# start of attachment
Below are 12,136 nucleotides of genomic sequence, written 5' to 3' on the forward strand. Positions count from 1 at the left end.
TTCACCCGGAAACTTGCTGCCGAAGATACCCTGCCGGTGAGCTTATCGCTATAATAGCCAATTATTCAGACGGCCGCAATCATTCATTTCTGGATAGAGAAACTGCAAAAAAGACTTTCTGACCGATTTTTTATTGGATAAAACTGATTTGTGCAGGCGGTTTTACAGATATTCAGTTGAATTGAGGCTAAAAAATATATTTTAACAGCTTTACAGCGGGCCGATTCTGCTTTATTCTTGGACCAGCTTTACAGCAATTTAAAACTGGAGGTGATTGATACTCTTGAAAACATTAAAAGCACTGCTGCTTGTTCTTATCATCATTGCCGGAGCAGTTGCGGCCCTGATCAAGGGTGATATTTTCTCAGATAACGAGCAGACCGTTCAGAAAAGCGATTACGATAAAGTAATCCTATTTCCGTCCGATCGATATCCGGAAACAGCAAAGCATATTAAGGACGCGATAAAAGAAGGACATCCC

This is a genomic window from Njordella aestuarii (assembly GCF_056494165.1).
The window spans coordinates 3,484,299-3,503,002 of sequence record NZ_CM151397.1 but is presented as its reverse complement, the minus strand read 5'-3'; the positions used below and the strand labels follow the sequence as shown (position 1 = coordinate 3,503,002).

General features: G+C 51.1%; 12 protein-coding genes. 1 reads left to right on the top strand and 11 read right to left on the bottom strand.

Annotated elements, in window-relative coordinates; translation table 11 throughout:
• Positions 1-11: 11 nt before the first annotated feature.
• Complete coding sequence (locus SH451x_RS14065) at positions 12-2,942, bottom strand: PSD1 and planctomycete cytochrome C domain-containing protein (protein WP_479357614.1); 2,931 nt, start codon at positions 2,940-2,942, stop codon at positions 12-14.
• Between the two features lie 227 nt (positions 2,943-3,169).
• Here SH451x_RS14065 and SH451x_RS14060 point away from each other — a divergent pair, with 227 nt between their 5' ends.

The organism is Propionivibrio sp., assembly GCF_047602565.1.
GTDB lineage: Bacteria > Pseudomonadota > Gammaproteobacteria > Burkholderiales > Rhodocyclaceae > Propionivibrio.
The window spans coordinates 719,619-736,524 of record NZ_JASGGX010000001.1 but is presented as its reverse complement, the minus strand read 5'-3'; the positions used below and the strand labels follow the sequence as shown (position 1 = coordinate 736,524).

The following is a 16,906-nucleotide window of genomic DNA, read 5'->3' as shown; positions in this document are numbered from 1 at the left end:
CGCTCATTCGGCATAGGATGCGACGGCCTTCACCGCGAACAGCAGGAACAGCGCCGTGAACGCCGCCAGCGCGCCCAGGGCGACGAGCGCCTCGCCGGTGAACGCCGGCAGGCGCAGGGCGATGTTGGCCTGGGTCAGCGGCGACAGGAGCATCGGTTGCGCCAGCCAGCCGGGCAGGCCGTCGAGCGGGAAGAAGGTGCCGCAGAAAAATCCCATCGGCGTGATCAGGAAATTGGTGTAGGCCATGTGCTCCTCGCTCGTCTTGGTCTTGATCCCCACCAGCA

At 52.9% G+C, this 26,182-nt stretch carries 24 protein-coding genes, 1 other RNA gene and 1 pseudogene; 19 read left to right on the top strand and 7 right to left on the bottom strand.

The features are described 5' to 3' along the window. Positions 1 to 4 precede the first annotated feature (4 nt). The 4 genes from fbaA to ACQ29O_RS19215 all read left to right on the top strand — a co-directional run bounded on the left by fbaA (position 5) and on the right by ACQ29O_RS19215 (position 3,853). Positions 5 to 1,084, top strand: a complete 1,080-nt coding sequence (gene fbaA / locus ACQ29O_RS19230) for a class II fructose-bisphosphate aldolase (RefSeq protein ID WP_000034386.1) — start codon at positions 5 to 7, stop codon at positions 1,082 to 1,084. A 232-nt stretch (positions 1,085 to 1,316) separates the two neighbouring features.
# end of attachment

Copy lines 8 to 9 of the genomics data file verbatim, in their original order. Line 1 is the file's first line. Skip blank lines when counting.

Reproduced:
• Complete coding sequence (locus SH451x_RS14065) at positions 12-2,942, bottom strand: PSD1 and planctomycete cytochrome C domain-containing protein (protein WP_479357614.1); 2,931 nt, start codon at positions 2,940-2,942, stop codon at positions 12-14.
• Between the two features lie 227 nt (positions 2,943-3,169).